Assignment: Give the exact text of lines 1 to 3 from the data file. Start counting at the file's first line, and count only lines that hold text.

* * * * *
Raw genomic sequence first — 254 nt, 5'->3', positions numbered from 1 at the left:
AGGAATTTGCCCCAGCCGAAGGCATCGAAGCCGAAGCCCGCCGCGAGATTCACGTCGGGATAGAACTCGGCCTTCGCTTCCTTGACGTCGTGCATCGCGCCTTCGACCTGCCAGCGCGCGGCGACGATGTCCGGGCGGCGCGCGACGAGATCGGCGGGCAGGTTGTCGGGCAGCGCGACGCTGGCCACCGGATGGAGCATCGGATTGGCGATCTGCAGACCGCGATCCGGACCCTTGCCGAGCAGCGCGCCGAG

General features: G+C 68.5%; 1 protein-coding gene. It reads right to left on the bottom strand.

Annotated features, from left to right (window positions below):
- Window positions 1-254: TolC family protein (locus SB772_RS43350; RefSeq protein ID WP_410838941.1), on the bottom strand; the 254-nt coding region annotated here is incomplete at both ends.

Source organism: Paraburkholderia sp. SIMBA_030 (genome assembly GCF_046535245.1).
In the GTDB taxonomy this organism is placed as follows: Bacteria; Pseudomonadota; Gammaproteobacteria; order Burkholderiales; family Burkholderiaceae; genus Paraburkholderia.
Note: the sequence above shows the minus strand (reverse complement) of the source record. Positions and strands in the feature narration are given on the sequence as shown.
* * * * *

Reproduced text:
Raw genomic sequence first — 254 nt, 5'->3', positions numbered from 1 at the left:
AGGAATTTGCCCCAGCCGAAGGCATCGAAGCCGAAGCCCGCCGCGAGATTCACGTCGGGATAGAACTCGGCCTTCGCTTCCTTGACGTCGTGCATCGCGCCTTCGACCTGCCAGCGCGCGGCGACGATGTCCGGGCGGCGCGCGACGAGATCGGCGGGCAGGTTGTCGGGCAGCGCGACGCTGGCCACCGGATGGAGCATCGGATTGGCGATCTGCAGACCGCGATCCGGACCCTTGCCGAGCAGCGCGCCGAG

General features: G+C 68.5%; 1 protein-coding gene. It reads right to left on the bottom strand.